The subject of religion in Georgia is important and interesting in at least two ways. This is an increasingly conspicuous, debatable, and divisive issue in Georgia’s public life and politics. It is often believed that the Georgian Orthodox Church, which is historically close to the Russian Orthodox Church, as well as various groups claiming to advocate its values represent the main alternative to Georgia’s efforts to become a European-style liberal democracy. There is a record of religiously-based tensions in the Georgian society: between representatives of the dominant Orthodox Church and religious minorities, but also between champions of religious conservatism and liberal secularism. This means that thorough academic research on relevant issues will have a ready audience both within academe and beyond.
On the other hand, Georgia is a very important and interesting case for comparative research on the resurgence of the role of religion in public life, which is a notable trend of the last decades, broadly analyzed in the academic literature. In particular, Georgia’s trajectory with regards to the public role of religion may be considered unique among former Communist countries. Break down of Communist (therefore, ideological atheist) autocratic regimes lead to resurgence of religion more or less in all post-Communist countries, while in some countries (such a Poland, for instance), historically dominant Church played a prominent role in mobilizing resistance to the Communist rule. However, almost everywhere this resurgence was temporary, and was followed by the reduction of the public role of religion and historically dominant Churches. Georgia stands out on this account: here, while religious themes were indeed manifest during pro-independence and anti-Communist movements in late 1980s, during the subsequent quarter of the century the public role of religion tended to increase further rather than recede. It is too early to judge whether public role of religion has already peaked or may still grow, but the general trend of the Church and religiously positioned groups becoming more politically assertive and influential appears rather obvious, and levels of religiosity - rather high. Some observers believe that the role of the clergy that almost openly sided with the opposition during 2012 elections had been important for determining the electoral outcome, but there had been no thorough research on how exactly the Church exerts its political influence.
What is special about the project?
This is a political science oriented project focussing on crucial aspects of the transformation process in Georgia thereby contributing to the overall goal of ASCN.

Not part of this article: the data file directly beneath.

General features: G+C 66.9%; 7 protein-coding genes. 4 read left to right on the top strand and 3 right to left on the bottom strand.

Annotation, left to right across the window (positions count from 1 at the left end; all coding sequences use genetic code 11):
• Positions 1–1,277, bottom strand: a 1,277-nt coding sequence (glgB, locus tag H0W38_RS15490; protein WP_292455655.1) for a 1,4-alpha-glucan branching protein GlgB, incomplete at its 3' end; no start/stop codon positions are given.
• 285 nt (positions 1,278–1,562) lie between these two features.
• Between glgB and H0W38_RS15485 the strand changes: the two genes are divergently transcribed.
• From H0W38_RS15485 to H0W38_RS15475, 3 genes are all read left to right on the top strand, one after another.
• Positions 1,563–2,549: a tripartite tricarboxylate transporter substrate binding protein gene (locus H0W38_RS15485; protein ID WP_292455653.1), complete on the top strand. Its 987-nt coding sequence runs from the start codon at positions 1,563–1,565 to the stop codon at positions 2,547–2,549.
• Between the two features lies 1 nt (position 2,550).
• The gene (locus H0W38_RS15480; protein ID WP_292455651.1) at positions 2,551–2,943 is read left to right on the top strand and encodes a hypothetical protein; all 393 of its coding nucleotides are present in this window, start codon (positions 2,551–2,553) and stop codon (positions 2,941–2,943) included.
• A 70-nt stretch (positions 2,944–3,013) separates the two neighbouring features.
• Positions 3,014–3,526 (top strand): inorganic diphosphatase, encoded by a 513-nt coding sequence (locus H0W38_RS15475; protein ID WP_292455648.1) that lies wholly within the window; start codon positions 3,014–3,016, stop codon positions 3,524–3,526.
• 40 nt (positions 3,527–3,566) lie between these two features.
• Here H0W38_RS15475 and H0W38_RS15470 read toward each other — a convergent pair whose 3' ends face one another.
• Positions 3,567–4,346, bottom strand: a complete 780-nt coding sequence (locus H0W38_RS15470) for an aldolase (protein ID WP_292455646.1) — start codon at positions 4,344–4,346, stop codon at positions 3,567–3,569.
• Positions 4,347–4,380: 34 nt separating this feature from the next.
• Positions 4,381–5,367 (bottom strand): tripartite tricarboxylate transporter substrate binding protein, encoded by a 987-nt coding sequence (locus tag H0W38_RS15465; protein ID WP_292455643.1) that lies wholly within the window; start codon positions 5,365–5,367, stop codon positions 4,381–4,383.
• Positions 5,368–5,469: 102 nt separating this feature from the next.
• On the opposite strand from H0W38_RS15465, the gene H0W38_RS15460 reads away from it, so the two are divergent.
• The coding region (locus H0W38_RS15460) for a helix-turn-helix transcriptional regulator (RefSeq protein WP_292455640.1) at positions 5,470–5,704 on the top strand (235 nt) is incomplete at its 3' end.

The proposed research includes two components, quantitative and qualitative. The qualitative one implies conducting a survey for 2,000 respondents which will be focused on the issues of religion and democracy. Special value of this survey would be that it would replay two surveys conducted in 1997 and 2004. The same questionnaire and methodology, developed by Prof. Theodor Hanf of University of Freiburg, and Prof. Ghia Nodia of the Caucasus Institute for Peace, Democracy, and Development) will be used. The first survey resulted in a book publication (Theodor Hanf and Ghia Nodia, Lurching to Democracy. From agnostic tolerance to pious Jacobinism: Societal change and people’s reactions. Baden-Baden, Nomos Verlagsgesellschaft, 2000), that has been one of the few researches that linked development of Georgian democracy to trends of societal development. The third poll conducted in 2015 would help obtain especially valuable data that will provide a base for tracing developments within the Georgian society during the last fifteen years.
The project was completed according to the schedule. A quantitative survey, as well as, 22 in depth interviews were conducted and allow for a nuanced picture on the role of religion in Georgian society. The research results related to two case studies (firstly The Role of the Church in the 2012 Parliamentary Elections and secondly Regional Transformation and Religious Identity in the Adjara Region) were presented in Tbilisi to an audience compromising civil society representatives, religious figures, journalists and students.
Persons involved in the project
Tamara Brunner, Projektkoordinatorin, Universität Freiburg, Pérolles II, Boulevard de Pérolles 90, 1700 Fribourg, phone +41 (0)26 300 77 74Prof. Ghia Nodia
, The Caucasus Institute for Peace, Democracy, and Development, 72, Tsereteli Ave, 2nd floor, 0154 Tbilisi, Georgia
Last update to this project presentation 17.10.2018